SC denies relief, developer told to compensate allottees
Citing the recent order of the apex court, the Chandigarh bench of the state consumer disputes redressal commission has directed Sector 26-based Parsvnath Developers Limited to pay compensation to aggrieved consumers in four different cases.punjab Updated: Oct 20, 2015 09:48 IST
Citing the recent order of the apex court, the Chandigarh bench of the state consumer disputes redressal commission has directed Sector 26-based Parsvnath Developers Limited to pay compensation to aggrieved consumers in four different cases.
Earlier, the developer had knocked at the door of the national commission and the Supreme Court, challenging the order of compensation passed by the state commission.
In one such case, titled Jyoti Sood vs Parsvnath Developers Limited and Chandigarh Housing Board (CHB), the commission, on September 12 last year, had directed the opposite parties to refund the amount paid by the complainant for the purchase of property and also to pay compensation for their failure in delivery of the service as promised, within five weeks.
In its recent order, supporting the contention of the national and state consumer disputes redressal commissions, the apex court has stated that buyers should not be made to suffer and are entitled to get the compensation as per the agreement. Further, if any benefit has to be given to any of the defendants (opposite parties) in the arbitration award passed, it can be recovered later from the other defendants, as per law.
The order has also cleared the air over the “authority” of the state commission in pronouncing the compensation to the complainant in arbitration cases, since in a large number of cases, the defendants had opposed to it.
A development agreement was executed between the Parsvnath Developers Limited and the CHB on October 6, 2006, for development of 123.79 acres of land by the former. By giving a “very rosy picture” of the project “Parsvnath Prideasia”to be developed at Rajiv Gandhi Chandigarh Technology Park, applications were invited for allotment. People applied for a built-up residential unit consisting of 3,700-square-foot super area for an amount of Rs 2.57 crore. At the time of moving the application, an amount of `12.85 lakh was paid as earnest money.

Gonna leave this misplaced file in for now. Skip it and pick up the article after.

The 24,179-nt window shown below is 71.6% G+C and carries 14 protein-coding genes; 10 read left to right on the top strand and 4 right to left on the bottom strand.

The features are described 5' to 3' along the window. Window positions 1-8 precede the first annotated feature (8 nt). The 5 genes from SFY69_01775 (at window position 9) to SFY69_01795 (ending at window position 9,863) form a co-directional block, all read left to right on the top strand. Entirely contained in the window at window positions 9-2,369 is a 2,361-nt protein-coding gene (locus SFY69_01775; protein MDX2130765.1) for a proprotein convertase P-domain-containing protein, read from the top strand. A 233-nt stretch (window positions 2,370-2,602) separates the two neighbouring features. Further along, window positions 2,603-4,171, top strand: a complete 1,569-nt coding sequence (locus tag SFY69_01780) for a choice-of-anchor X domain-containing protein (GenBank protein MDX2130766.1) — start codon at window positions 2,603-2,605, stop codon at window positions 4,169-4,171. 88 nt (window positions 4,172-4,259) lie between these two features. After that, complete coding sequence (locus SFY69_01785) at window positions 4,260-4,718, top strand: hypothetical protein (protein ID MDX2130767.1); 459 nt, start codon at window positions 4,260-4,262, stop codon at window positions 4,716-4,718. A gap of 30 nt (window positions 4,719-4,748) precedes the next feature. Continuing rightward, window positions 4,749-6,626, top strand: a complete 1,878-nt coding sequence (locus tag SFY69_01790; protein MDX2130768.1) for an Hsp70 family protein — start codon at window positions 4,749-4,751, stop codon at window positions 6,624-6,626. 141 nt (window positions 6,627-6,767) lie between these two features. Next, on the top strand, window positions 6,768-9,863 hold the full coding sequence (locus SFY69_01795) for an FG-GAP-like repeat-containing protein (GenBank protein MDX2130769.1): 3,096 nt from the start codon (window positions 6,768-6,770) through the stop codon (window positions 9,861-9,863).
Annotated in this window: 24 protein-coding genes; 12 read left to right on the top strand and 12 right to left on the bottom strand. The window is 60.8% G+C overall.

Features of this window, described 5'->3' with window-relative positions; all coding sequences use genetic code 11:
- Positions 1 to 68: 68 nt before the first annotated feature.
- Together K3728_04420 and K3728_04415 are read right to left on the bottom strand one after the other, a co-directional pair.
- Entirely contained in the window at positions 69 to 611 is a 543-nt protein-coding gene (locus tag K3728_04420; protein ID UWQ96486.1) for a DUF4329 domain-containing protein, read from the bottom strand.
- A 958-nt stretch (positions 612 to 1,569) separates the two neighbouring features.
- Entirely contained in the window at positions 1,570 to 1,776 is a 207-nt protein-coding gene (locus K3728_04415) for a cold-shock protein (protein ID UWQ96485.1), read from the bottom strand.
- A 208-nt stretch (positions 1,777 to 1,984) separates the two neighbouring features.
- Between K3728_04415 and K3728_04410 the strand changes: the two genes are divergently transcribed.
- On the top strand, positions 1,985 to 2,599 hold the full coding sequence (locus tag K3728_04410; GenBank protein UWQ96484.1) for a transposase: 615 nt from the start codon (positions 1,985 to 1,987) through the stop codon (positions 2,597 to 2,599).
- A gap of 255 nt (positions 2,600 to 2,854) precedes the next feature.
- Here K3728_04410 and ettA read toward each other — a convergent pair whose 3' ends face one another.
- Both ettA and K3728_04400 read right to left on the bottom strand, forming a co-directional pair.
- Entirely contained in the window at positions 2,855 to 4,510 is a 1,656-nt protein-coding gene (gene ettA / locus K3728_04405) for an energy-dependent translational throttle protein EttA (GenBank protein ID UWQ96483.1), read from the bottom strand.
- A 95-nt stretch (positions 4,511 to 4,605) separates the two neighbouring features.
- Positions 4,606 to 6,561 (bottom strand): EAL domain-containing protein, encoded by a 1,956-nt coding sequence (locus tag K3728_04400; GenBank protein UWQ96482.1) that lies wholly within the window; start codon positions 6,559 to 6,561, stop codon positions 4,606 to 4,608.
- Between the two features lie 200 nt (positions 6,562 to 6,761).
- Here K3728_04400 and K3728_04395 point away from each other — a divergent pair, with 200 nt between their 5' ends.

The flat buyer agreement
The flat buyer agreement was executed between the complainants and the opposite parties (developer and CHB) on December 4, 2008. As per clause 9(a) of the agreement, the construction of the residential units was likely to be completed within a period of 36 months from the date of signing of the development agreement. The complainants adopted construction-linked payment plan and paid an amount of Rs 70.28 lakh by the end of 2009. However, as per admitted facts, by that time, even the foundation of the unit to be constructed, was not laid. It is also an admitted fact that on account of some dispute between the opposite parties, the project failed. After waiting for a sufficient long period, the applicants filed a complaint before the state commission on July 15, 2014, seeking refund of the amount paid by them along with interest and penalty amount for delay in handing over the possession of the built-up unit. Before filing of this complaint, the CHB had already paid Rs 21.08 lakh to the applicants on July 7, 2014, towards its 30% share. The amount was paid along with interest amounting to Rs 9.97 lakh.
State commission order
The state commission, on September 12 last year, directed the developer to refund an amount of Rs 49.20 lakh along with interest at the SBI term deposit rate from the respective dates of deposits made till the realisation of the amount. The CHB was directed to pay interest at the same rate on an amount of Rs 21.08 lakh for the period from the respective dates of deposits till July 7, 2014. It was further ordered that the developer should also make payment towards compensation at the rate of Rs 10 per square feet of the super area of the unit, per month, from October 6, 2009, i.e. the last date of completion of the project till actual payment is made to the applicants. Following this, the developer appealed against this and other similar orders before the national commission. After getting a unfavourable order from the national commission, the developer had appealed in the Supreme Court.